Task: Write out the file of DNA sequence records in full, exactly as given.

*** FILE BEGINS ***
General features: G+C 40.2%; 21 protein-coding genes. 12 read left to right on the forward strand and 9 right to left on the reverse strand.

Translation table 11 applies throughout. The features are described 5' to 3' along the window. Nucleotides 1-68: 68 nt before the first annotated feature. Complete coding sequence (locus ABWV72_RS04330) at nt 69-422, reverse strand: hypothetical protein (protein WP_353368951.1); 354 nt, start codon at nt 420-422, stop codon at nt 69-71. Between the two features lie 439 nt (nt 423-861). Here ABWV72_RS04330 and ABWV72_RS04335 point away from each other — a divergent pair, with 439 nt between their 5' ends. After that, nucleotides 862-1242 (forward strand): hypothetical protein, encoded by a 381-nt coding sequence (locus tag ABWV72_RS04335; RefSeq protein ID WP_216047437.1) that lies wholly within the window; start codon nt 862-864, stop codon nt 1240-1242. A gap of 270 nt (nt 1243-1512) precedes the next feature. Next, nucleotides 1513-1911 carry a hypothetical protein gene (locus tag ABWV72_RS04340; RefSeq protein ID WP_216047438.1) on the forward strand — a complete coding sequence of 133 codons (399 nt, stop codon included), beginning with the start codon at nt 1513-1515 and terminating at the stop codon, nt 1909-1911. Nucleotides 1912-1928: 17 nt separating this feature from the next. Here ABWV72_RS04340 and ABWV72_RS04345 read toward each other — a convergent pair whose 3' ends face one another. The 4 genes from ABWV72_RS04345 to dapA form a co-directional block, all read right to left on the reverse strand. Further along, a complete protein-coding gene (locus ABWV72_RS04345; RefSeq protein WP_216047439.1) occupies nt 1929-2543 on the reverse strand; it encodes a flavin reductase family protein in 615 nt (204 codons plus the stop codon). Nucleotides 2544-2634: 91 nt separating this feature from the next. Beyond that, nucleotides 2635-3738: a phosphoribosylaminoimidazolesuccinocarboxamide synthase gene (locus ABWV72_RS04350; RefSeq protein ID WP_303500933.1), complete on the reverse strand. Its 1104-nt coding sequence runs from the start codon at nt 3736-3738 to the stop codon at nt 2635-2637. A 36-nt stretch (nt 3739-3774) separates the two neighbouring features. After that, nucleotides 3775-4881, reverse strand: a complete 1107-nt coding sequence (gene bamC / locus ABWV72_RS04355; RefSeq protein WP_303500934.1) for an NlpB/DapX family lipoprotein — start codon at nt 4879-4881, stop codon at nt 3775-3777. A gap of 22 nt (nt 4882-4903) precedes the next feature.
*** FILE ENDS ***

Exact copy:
General features: G+C 40.2%; 21 protein-coding genes. 12 read left to right on the forward strand and 9 right to left on the reverse strand.

Translation table 11 applies throughout. The features are described 5' to 3' along the window. Nucleotides 1-68: 68 nt before the first annotated feature. Complete coding sequence (locus ABWV72_RS04330) at nt 69-422, reverse strand: hypothetical protein (protein WP_353368951.1); 354 nt, start codon at nt 420-422, stop codon at nt 69-71. Between the two features lie 439 nt (nt 423-861). Here ABWV72_RS04330 and ABWV72_RS04335 point away from each other — a divergent pair, with 439 nt between their 5' ends. After that, nucleotides 862-1242 (forward strand): hypothetical protein, encoded by a 381-nt coding sequence (locus tag ABWV72_RS04335; RefSeq protein ID WP_216047437.1) that lies wholly within the window; start codon nt 862-864, stop codon nt 1240-1242. A gap of 270 nt (nt 1243-1512) precedes the next feature. Next, nucleotides 1513-1911 carry a hypothetical protein gene (locus tag ABWV72_RS04340; RefSeq protein ID WP_216047438.1) on the forward strand — a complete coding sequence of 133 codons (399 nt, stop codon included), beginning with the start codon at nt 1513-1515 and terminating at the stop codon, nt 1909-1911. Nucleotides 1912-1928: 17 nt separating this feature from the next. Here ABWV72_RS04340 and ABWV72_RS04345 read toward each other — a convergent pair whose 3' ends face one another. The 4 genes from ABWV72_RS04345 to dapA form a co-directional block, all read right to left on the reverse strand. Further along, a complete protein-coding gene (locus ABWV72_RS04345; RefSeq protein WP_216047439.1) occupies nt 1929-2543 on the reverse strand; it encodes a flavin reductase family protein in 615 nt (204 codons plus the stop codon). Nucleotides 2544-2634: 91 nt separating this feature from the next. Beyond that, nucleotides 2635-3738: a phosphoribosylaminoimidazolesuccinocarboxamide synthase gene (locus ABWV72_RS04350; RefSeq protein ID WP_303500933.1), complete on the reverse strand. Its 1104-nt coding sequence runs from the start codon at nt 3736-3738 to the stop codon at nt 2635-2637. A 36-nt stretch (nt 3739-3774) separates the two neighbouring features. After that, nucleotides 3775-4881, reverse strand: a complete 1107-nt coding sequence (gene bamC / locus ABWV72_RS04355; RefSeq protein WP_303500934.1) for an NlpB/DapX family lipoprotein — start codon at nt 4879-4881, stop codon at nt 3775-3777. A gap of 22 nt (nt 4882-4903) precedes the next feature.